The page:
In Nebraska, school kids may soon be in for a few extra lessons.
As reported by Omaha’s KETV, the state’s Department of Education released the first draft of its Health Education Standards on March 10th.
Per Chief Academic Officer Dr. Cory Epler, the guidelines address the question of, “How do we help students make choices and have the knowledge skills to have a healthy life?”
That skillset comes courtesy of a group of educators, health professionals, and — as put by ABC7, “subject matter experts.”
The standards demand third graders be able to “demonstrate ways to promote dignity and respect for people of all genders, gender expressions, and gender identities, including other students, their family members and members of the school community.”
By fourth grade, kids should distinguish between gender identity and sexual orientation. Furthermore, they should know the difference between — in the words of the standards — “sex assigned at birth and gender identity and explain how they may or may not differ.”
According to Dr. Cory, it’s all part of the mission to be “inclusive.”
It’s also a punch or three in the fight against marginalization:
“We recognize that many of our students fit into categories that are historically marginalized and we want to make sure to elevate those voices.”
An emphasis of the standards, as stated by KETV: “mental and social health in schools.”
And as a result of the health upgrades, five-year-olds will surely be more advanced than you were at their age.
As stated by the standards:
[Kindergarteners] will learn characteristics relating to identity, sexuality and healthy relationships. … Discuss different kinds of family structures. (e.g. single parent, blended, intergenerational, cohabitating, adoptive, foster, same-gender, interracial).
As for the older folks, fifth graders will be able to “Explain that gender expression and gender identity exist along a spectrum.”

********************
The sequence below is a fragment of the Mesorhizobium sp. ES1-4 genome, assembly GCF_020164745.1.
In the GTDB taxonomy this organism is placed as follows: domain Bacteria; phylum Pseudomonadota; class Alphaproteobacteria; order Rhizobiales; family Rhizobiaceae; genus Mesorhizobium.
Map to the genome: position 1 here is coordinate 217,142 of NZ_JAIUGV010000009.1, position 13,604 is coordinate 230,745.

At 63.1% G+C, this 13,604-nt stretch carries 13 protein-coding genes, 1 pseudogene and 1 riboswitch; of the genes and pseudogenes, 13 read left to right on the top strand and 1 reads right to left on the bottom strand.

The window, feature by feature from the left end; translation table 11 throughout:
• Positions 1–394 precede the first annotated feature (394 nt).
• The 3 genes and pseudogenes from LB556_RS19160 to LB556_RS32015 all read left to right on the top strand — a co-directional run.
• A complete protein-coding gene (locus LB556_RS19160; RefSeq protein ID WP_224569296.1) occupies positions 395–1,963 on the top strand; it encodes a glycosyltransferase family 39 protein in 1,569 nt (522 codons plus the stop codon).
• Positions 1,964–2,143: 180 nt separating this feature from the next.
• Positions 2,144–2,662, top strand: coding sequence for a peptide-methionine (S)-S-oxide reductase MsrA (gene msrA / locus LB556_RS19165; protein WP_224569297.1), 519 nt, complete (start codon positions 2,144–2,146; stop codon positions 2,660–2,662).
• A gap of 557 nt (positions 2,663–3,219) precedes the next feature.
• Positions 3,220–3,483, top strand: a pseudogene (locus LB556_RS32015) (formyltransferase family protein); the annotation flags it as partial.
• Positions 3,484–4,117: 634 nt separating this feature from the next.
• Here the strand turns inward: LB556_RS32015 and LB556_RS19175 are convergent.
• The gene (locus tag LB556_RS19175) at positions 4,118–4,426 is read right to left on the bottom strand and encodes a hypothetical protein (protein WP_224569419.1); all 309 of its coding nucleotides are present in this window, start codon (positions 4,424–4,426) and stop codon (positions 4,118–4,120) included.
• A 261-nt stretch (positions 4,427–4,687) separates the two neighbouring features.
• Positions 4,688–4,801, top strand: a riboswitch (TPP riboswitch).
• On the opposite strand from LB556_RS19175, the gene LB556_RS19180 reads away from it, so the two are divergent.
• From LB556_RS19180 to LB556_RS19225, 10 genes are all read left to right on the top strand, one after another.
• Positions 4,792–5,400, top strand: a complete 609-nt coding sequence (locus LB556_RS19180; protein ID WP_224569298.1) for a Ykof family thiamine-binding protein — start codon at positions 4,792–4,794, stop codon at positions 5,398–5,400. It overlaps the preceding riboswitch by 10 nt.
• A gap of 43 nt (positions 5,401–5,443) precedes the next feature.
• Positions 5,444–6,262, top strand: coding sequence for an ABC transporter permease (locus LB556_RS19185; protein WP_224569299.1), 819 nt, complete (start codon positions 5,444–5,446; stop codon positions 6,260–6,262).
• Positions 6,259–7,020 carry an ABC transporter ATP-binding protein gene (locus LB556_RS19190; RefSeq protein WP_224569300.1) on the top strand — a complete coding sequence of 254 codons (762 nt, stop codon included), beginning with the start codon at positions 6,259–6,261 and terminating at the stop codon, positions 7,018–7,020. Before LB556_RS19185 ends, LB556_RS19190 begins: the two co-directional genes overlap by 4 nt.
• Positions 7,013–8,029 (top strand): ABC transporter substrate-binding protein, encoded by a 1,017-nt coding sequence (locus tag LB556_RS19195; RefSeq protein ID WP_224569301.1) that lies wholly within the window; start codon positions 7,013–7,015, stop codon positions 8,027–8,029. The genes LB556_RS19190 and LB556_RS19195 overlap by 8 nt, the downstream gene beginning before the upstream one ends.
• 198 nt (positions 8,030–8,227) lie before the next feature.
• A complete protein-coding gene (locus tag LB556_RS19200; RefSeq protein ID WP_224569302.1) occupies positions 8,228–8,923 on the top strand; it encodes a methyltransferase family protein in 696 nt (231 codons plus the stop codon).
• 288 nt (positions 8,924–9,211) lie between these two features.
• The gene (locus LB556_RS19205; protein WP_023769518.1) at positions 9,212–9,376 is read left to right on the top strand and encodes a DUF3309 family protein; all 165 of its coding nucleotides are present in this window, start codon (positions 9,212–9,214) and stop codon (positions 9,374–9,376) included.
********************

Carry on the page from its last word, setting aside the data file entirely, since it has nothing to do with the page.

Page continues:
And sixth graders will progress to defining “sexual identity and explain a range of identities related to sexual orientation (e.g. heterosexual, bisexual, lesbian, gay, queer, two- spirit, asexual, pansexual).”
For those of you who aren’t smarter than a sixth grader, Cosmopolitan offers the 411:
Two-spirit is an umbrella term that encompasses all gender and sexual diversities outside the classic binary genders. The most appropriate gender identity to compare it to would be queer (which is also a generic umbrella term).
But because of the number two in “two-spirit,” the term is now often used (outside of the Indigenous community) interchangeably with demigender, bigender, and gender-fluid — aka how people identify when they experience themselves across multiple spectrums of gender.
So there ya go.
The board will be discussing the standards — and feedback from the public — at its April meeting.
Residents are asked to submit their thoughts via an online survey.
Dr. Cory’s psyched:
“There are strands and pieces that I think people will have strong feelings about, but we hope that folks take a look at it as the whole and say that it’s a really positive step for ensuring Nebraska students are healthy, safe and have the knowledge and skills to be successful.”
Beginning in kindergarten, kids will also be taught the importance of wearing masks.
Critics of public education claim standards have been lowered…but it appears they’re more sophisticated than ever.
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